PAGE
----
News Corp. announces new code of ethics. Will it make a difference?
In response to the phone-hacking scandal that engulfed News Corp.'s News of the World, founder Rupert Murdoch said his media empire would have a new code of ethics. It could help – if managers are serious about enforcing the rules, media experts say.
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Communicating these new standards is one step, she says, “but it will be interesting to see what kind of enforcement measures Murdoch and his staff are talking about, and how exactly they intend to put them into action.”Skip to next paragraph
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Requests for comment on the proposed News Corp. codes received no response from both The Wall Street journal and Fox News Channel, two News Corp.-owned media outlets. Dow Jones, publisher of The Wall Street Journal, has a publicly published code of ethics, one considered by many to be among the strictest in the industry. The company was taken over in 2007 by News Corp.
History shows that a scandal can propel valuable housecleaning and industrywide progress, says Ms. McBride.
In 2003, The New York Times found itself embroiled in a front-page scandal over plagiarism and fabrication charges regarding the work of staff reporter Jayson Blair. In response, the paper undertook a thorough review of its ethical policies and made significant changes, McBride says. This self-searching triggered in-house examinations at small and large newspapers all over the country, she adds.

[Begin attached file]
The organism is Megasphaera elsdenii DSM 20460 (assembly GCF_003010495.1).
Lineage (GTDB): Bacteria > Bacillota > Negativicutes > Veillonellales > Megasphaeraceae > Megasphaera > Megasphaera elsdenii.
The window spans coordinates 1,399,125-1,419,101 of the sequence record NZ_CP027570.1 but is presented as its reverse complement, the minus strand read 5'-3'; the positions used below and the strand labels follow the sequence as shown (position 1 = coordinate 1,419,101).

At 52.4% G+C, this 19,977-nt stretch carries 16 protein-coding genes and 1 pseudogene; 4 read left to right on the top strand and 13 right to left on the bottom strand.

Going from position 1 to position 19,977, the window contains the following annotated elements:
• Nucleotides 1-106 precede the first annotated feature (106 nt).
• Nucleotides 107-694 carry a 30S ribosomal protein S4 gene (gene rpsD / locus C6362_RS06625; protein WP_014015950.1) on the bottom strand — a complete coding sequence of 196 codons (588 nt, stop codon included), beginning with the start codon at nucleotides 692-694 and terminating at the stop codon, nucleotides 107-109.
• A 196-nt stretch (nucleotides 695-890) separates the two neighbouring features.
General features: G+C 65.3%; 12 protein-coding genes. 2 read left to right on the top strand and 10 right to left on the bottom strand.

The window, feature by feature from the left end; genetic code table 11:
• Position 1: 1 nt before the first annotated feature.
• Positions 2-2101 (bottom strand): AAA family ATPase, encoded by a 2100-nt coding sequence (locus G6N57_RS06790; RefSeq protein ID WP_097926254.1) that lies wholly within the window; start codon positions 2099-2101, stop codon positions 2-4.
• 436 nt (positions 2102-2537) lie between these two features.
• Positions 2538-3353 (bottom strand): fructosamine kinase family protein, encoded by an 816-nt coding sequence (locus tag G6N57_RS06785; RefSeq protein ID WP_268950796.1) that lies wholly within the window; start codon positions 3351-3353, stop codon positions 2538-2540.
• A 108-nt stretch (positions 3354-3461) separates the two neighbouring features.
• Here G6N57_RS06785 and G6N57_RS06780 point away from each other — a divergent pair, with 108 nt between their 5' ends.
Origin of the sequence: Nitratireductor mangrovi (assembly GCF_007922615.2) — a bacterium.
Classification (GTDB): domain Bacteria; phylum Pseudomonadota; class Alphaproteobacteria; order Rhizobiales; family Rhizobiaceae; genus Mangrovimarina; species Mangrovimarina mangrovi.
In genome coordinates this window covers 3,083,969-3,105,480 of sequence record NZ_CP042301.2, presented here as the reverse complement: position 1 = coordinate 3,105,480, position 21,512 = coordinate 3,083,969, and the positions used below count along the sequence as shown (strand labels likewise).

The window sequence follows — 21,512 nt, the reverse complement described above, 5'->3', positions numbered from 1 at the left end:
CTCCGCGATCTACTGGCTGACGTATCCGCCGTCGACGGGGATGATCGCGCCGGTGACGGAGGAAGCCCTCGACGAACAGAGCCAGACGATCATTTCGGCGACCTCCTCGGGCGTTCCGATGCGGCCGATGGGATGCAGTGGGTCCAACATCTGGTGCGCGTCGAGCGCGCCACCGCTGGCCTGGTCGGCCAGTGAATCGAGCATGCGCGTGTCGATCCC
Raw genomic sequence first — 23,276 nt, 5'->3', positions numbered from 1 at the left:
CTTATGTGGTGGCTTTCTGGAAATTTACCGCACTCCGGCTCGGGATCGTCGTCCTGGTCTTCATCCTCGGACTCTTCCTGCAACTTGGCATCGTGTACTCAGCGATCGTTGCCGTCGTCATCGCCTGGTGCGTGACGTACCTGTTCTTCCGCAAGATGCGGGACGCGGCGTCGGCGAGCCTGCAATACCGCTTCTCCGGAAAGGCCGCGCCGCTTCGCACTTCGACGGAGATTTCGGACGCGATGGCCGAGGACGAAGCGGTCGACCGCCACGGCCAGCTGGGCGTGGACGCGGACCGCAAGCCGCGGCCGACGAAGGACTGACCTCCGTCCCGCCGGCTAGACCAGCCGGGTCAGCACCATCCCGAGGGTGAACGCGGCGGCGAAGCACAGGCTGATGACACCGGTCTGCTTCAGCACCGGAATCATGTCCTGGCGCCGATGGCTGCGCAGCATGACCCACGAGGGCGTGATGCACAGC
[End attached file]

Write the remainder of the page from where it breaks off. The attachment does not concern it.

When it comes to a sustained cultural shift, as may be needed within segments of the News Corp. empire, long-term follow-through is the key to genuine change, notes McBride.
“There has to be a continual reinforcement process from middle and top managers on down,” she says, including such things as “finding daily teachable moments during the reporting and editing process.”
Again, she adds, The New York Times followed up with ongoing training to solidify the new standards.
The top CBS brass brought what they called “the blue book,” or its code of ethics, to life in a variety of ways. “We did a lot of mock situations,” he says, including potentially tricky ethical decisions that “really clarified what the codes mean in practice, not just in a little book.”
Note: A list of news organizations' ethics policies can be found at the Project for Excellence in Journalism.